Former premier Barry O’Farrell accused Maitland-Newcastle Bishop Bill Wright of ‘‘spin’’ in a speech to NSW Parliament. Photo: Ben Rushton Maitland-Newcastle Bishop Bill Wright has been touted as a potential successor to Cardinal George Pell as Sydney Archbishop. Photo: Darren Pateman
Prime Minister Tony Abbott is under pressure to show ‘‘Catholic leadership’’ after the Church’s response to an extraordinary broadside from former premier Barry O’Farrell over the Hunter’s damning history of child sexual abuse.
Mr O’Farrell accused Maitland-Newcastle Bishop Bill Wright of ‘‘spin’’, and slammed former bishop Michael Malone and Australian Bishops Conference general secretary Brian Lucas for their ‘‘criminal inaction’’ over Hunter paedophile priest Denis McAlinden, in a speech to NSW Parliament on Tuesday night.
It came after the tabling of the NSW Special Commission of Inquiry report into NSW Police and Catholic Church handling of allegations involving McAlinden and a second Hunter paedophile priest, Jim Fletcher.
The failure of Father Lucas and Bishop Malone to report McAlinden to police from 1993 was ‘‘inexcusable and unacceptable in anyone, but I find it unbelievable, abominable and, frankly, un-Christian when it is found amongst so-called ‘men of the cloth’,’’ Mr O’Farrell said.
But his call for Australia’s Catholic bishops to take a ‘‘strong stand’’ and remove Father Lucas fell on deaf ears.
In a short statement to the Newcastle Herald yesterday, the Australian Catholic Bishops Conference said Father Lucas ‘‘has the support of the bishops’’, because ‘‘the report did not make adverse findings as to credit, nor did it recommend any action be taken with respect to Father Lucas’’.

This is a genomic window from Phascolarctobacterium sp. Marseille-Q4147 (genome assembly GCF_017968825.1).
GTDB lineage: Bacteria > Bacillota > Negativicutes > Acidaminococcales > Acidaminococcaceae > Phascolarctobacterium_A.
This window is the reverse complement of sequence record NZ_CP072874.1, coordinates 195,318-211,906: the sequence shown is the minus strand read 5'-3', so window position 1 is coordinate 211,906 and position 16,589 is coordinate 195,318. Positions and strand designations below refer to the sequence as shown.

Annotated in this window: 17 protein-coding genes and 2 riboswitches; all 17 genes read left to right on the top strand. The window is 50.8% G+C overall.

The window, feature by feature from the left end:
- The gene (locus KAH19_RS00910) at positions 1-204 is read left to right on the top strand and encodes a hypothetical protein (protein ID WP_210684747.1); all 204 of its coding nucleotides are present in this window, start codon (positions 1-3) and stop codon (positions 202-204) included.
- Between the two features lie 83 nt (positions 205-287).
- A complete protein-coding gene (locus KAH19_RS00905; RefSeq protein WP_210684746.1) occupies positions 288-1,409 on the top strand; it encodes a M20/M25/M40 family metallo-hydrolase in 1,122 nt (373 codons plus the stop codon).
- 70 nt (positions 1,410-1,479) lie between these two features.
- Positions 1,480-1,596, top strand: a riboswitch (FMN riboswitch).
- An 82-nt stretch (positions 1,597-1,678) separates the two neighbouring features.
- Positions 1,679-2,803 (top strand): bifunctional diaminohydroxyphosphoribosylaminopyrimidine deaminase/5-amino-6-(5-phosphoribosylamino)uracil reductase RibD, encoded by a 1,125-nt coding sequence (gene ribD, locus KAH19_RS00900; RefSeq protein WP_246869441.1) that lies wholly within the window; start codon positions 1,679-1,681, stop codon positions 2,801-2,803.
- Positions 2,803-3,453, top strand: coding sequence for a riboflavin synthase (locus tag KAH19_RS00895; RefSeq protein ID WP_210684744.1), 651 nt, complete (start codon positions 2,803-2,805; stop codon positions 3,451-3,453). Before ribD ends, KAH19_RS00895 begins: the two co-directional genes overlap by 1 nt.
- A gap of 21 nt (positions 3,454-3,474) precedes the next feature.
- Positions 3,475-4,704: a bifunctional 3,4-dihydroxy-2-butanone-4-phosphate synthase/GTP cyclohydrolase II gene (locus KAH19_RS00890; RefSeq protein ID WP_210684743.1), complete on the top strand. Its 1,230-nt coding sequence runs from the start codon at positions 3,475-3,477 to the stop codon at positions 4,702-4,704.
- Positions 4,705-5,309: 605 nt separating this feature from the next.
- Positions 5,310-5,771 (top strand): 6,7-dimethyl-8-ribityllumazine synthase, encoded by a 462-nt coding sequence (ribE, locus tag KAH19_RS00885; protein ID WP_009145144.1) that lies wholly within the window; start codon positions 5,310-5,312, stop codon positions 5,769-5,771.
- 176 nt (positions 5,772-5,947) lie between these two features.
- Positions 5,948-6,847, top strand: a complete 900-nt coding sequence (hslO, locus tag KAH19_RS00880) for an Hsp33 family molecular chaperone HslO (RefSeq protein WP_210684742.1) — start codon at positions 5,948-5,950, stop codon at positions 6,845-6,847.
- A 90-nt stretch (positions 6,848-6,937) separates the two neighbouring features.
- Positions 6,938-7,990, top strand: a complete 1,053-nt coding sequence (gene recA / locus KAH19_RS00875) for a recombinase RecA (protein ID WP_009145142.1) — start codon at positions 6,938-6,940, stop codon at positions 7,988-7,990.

The bishops’ refusal to take action showed it was time for Tony Abbott to show ‘‘Catholic leadership’’ within his Church, and back Catholics who were demanding significant and lasting change, Hunter Clergy Abused Network spokesman Bob O’Toole said.
Mr O’Farrell told NSW Parliament on Tuesday that he supported the Clergy Abused network’s call for Sacred Heart Cathedral Monsignor Alan Hart to retire or resign over his failure to report McAlinden to police in 1993, when he became aware he had sexually abused a young girl.
Mr O’Toole said Mr O’Farrell was speaking on behalf of average Australians who were sickened by the findings of the NSW Special Commission of Inquiry, and the truths being exposed by the Royal Commission into Institutional Responses to Child Sexual Abuse.
‘‘We need people like Barry O’Farrell to speak out. We need Tony Abbott to show Catholic leadership because he’s a well known Catholic,’’ Mr O’Toole said.
‘‘He really should be out there saying something because as we can see, the Church won’t act on its own, despite the truth being out there.
‘‘I’d call on any high profile Catholic to stand up and be counted. Are they going to just sit there and leave the Church to call the shots, or are they going to make the Church accountable?’’
A spokesman for NSW Premier Mike Baird declined to comment about Mr O’Farrell’s speech. Mr Abbott’s office did not respond to questions.
Bishop Wright did not reply to a Herald request for an interview after Mr O’Farrell accused him of ‘‘spin’’ over statements made in the wake of the NSW Special Commission of Inquiry report, with its adverse findings against a number of Hunter priests and former bishops.
The bishop’s removal of Monsignor Hart and Father Bill Burston from committees was a ‘‘completely underwhelming’’ response to such a damning report, he said.
The bishop has told meetings of parishioners in the Newcastle area in the past week that he will form an ‘‘independent’’ committee to advise him what to do about calls for Monsignor Hart and Father Burston to be retired as priests.
Mr O’Toole and his wife challenged the bishop at one of the meetings, after the bishop indicated there were difficulties about standing the priests down.
‘‘The problem is these people, these priests, are still in a position of power, and the bishop and the Church just don’t seem to understand that,’’ Mr O’Toole said.